Kingswells Parish Church

National Grid Reference (NGR): NJ 86940 06250, map


Address

Old Skene Road / Fairley Road
Kingswells, Newhills
Aberdeen
Aberdeenshire
AB15 8QA
Scotland

Introduction

This Victorian church was built by architect John Hay in the 1850s and was originally a Free Church. It is located in an urban context in Newhills, a suburb of Aberdeen and west of the city centre. There is a modern urban duel-carriageway just to the north of the church and private housing alongside and to the south. A car park to the east is used by the church and by the community who use the church halls.  


Description (exterior)

The church is rectangular on plan, with an east porch and later attached halls to the north. The church has unusual and striking stonework, composed of rounded field stones set into a mortar base, with a wider granite base course and rock-faced corner stones (quoins). The roof is slated.

 

The east elevation of the church is 5-bay, with small trefoil-headed windows and a small, gabled porch, which has a pointed-arch doorway. The double-leaf wooden door has decorative metal hinge plates. The south gable of the church has a central group of trefoil-headed windows, which have decorative stones above, as well as a large decorative relief arch in the gablehead. This arch of granite stones spreads the weight of the roof and wall around the weaker windows. Mounted on the top of the gable is a gabled bellcote with a pointed-arch opening. The west elevation has similar trefoil-headed windows as found in the east elevation. There is also a small vestry towards the north end with a pointed-arch doorway and very small trefoil-headed windows. There is a large hall complex attached to the rear (north) of the church, which are built in a sympathetic design with pointed-arch windows and slate roofs.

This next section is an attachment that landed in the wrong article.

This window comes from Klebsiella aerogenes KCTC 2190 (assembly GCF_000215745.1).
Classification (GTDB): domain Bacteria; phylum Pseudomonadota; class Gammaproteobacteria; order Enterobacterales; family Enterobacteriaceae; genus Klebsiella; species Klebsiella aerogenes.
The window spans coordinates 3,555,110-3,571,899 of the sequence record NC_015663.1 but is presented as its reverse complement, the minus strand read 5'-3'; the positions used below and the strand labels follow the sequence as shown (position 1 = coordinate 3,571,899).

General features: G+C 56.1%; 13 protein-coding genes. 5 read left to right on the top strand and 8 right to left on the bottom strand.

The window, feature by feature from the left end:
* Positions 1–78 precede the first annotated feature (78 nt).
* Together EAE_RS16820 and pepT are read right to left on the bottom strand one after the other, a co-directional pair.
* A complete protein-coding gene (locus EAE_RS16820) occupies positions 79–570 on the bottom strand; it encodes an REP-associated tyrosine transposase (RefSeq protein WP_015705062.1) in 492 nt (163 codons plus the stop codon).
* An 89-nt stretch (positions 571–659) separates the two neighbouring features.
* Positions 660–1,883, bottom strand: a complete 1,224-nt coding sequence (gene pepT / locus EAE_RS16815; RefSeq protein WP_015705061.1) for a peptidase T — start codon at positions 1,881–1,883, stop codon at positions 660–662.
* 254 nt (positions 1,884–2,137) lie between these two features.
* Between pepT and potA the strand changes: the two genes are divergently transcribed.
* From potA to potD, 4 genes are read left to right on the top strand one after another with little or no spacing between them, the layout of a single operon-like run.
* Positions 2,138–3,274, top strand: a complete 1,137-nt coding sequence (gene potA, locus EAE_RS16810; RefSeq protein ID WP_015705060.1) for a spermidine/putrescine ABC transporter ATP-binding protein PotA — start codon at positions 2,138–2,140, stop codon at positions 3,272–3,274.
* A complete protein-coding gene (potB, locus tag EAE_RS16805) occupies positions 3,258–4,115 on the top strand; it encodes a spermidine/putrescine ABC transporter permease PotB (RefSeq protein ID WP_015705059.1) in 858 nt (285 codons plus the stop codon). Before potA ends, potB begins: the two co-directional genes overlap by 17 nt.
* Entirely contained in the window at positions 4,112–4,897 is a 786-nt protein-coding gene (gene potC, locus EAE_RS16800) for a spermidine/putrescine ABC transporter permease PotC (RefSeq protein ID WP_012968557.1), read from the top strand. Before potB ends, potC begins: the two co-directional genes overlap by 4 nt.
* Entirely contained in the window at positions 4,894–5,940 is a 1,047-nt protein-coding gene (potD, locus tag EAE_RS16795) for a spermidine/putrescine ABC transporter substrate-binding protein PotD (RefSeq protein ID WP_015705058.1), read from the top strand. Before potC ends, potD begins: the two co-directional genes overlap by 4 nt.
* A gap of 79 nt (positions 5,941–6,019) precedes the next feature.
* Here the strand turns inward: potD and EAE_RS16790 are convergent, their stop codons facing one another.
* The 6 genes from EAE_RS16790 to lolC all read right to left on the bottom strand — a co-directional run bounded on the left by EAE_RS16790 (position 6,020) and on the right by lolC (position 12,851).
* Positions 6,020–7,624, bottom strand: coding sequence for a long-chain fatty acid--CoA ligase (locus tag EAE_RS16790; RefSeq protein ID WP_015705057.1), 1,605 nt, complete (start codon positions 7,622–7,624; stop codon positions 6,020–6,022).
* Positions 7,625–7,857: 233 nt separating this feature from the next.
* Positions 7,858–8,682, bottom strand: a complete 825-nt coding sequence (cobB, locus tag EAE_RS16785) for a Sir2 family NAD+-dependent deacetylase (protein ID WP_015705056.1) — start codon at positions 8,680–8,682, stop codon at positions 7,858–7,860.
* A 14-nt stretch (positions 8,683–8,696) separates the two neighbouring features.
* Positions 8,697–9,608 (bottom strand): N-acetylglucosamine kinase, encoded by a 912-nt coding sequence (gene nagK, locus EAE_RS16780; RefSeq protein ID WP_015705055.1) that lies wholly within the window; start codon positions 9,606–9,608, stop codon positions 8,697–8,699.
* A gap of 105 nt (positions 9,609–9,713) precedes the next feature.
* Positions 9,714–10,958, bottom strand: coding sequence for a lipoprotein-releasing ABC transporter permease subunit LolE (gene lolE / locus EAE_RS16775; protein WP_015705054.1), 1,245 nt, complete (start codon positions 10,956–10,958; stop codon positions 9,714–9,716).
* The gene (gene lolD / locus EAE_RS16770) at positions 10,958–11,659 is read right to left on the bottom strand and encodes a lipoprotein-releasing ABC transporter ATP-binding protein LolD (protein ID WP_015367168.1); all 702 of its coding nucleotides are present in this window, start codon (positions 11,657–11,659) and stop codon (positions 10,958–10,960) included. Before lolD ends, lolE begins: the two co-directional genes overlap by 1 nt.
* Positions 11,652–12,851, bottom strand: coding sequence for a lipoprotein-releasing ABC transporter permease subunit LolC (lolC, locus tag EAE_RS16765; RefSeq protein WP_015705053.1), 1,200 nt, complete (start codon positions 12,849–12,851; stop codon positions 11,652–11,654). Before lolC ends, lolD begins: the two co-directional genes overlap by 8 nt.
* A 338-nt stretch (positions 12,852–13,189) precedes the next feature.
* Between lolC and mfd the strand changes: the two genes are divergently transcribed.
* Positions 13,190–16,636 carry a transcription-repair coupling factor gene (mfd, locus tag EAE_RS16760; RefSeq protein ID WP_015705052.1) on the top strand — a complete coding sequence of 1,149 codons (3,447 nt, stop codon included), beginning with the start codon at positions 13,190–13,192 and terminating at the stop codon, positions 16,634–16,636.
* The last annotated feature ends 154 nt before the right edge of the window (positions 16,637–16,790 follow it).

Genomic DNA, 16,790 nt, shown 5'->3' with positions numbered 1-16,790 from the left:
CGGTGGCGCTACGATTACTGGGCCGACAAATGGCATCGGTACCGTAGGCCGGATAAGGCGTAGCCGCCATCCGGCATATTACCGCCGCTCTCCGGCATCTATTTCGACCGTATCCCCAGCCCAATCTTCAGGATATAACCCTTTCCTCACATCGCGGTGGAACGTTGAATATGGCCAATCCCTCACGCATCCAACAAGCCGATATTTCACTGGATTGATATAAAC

Description (interior)

The interior of the church is plain and open, with the wooden beamed roof on display and the plastered walls painted a cream colour. The nave has simple, original wooden pews, divided by a central aisle or passage. The sanctuary or chancel is at the north end of the church and raised from the nave by two steps. A simple wooden octagonal pulpit stands in the north-west corner and the open-sided communion table stands in the centre of the chancel with Elders' chairs behind. A small, ornately-carved lectern is placed towards the front of the chancel. 

 

The church has a number of 20th century stained glass windows. Two tall stained glass windows are placed in the north gable, behind the chancel. They were inserted in the late 1950s to mark the centenary of the church (1858) and depict Christ in the Crucifixion and Resurrection. Two smaller nave stained glass windows were inserted in 2009 and are memorial windows to members of the congregation.  

 

Attached to the north end of the church are a series of halls and rooms, which are used by the church and the local community. They include halls, meeting rooms, a kitchen and toilets. 


People / Organisations:

NameRoleDatesNotes
John HayArchitect of the church1857-8

Events:

  • Church built (1857 to 1858)

Archive References:

NameReferenceNotes
Scottish Church Heritage Research Archive - Offline databaseReference: 7877
Historic Scotland Listed Building Reports - Online databaseView HS Listing Online: 15683C(S)-listed
Canmore - Online database View Canmore Report Online: RCAHMS NJ80NE 76
Canmore - Online database View Canmore Report Online: 149911

Bibliographic References:

NameAuthorDateNotes
The Third Statistical Account of Scotland: The County of Aberdeen1960s